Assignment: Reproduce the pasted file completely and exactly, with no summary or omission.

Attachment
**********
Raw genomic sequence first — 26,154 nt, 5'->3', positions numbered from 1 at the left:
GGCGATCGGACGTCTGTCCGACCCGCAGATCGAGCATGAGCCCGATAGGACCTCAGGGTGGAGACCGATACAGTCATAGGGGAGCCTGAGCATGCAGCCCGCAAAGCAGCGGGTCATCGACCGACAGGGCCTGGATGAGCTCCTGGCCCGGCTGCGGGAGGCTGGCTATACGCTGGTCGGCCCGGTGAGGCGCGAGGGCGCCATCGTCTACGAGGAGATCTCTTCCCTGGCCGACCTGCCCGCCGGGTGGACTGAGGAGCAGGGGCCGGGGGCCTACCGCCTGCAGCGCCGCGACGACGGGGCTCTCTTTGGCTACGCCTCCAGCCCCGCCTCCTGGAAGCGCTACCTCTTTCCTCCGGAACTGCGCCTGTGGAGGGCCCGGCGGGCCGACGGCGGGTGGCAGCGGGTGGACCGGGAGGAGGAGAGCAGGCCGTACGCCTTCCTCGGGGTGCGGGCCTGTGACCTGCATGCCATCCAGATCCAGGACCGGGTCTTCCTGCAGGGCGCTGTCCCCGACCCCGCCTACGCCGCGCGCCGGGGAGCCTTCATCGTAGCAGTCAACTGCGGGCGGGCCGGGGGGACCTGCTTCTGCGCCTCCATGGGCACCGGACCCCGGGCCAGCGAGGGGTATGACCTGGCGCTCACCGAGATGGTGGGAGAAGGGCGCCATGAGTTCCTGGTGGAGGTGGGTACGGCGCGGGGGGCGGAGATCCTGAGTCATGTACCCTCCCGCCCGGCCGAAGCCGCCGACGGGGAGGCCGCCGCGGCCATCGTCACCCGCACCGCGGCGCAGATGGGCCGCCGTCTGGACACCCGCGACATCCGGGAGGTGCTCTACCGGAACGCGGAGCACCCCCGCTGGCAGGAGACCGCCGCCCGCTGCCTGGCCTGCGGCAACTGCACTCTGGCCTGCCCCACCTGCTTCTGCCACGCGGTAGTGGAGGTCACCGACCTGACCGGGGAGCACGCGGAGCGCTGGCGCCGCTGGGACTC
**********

Raw genomic sequence first — 26,154 nt, 5'->3', positions numbered from 1 at the left:
GGCGATCGGACGTCTGTCCGACCCGCAGATCGAGCATGAGCCCGATAGGACCTCAGGGTGGAGACCGATACAGTCATAGGGGAGCCTGAGCATGCAGCCCGCAAAGCAGCGGGTCATCGACCGACAGGGCCTGGATGAGCTCCTGGCCCGGCTGCGGGAGGCTGGCTATACGCTGGTCGGCCCGGTGAGGCGCGAGGGCGCCATCGTCTACGAGGAGATCTCTTCCCTGGCCGACCTGCCCGCCGGGTGGACTGAGGAGCAGGGGCCGGGGGCCTACCGCCTGCAGCGCCGCGACGACGGGGCTCTCTTTGGCTACGCCTCCAGCCCCGCCTCCTGGAAGCGCTACCTCTTTCCTCCGGAACTGCGCCTGTGGAGGGCCCGGCGGGCCGACGGCGGGTGGCAGCGGGTGGACCGGGAGGAGGAGAGCAGGCCGTACGCCTTCCTCGGGGTGCGGGCCTGTGACCTGCATGCCATCCAGATCCAGGACCGGGTCTTCCTGCAGGGCGCTGTCCCCGACCCCGCCTACGCCGCGCGCCGGGGAGCCTTCATCGTAGCAGTCAACTGCGGGCGGGCCGGGGGGACCTGCTTCTGCGCCTCCATGGGCACCGGACCCCGGGCCAGCGAGGGGTATGACCTGGCGCTCACCGAGATGGTGGGAGAAGGGCGCCATGAGTTCCTGGTGGAGGTGGGTACGGCGCGGGGGGCGGAGATCCTGAGTCATGTACCCTCCCGCCCGGCCGAAGCCGCCGACGGGGAGGCCGCCGCGGCCATCGTCACCCGCACCGCGGCGCAGATGGGCCGCCGTCTGGACACCCGCGACATCCGGGAGGTGCTCTACCGGAACGCGGAGCACCCCCGCTGGCAGGAGACCGCCGCCCGCTGCCTGGCCTGCGGCAACTGCACTCTGGCCTGCCCCACCTGCTTCTGCCACGCGGTAGTGGAGGTCACCGACCTGACCGGGGAGCACGCGGAGCGCTGGCGCCGCTGGGACTC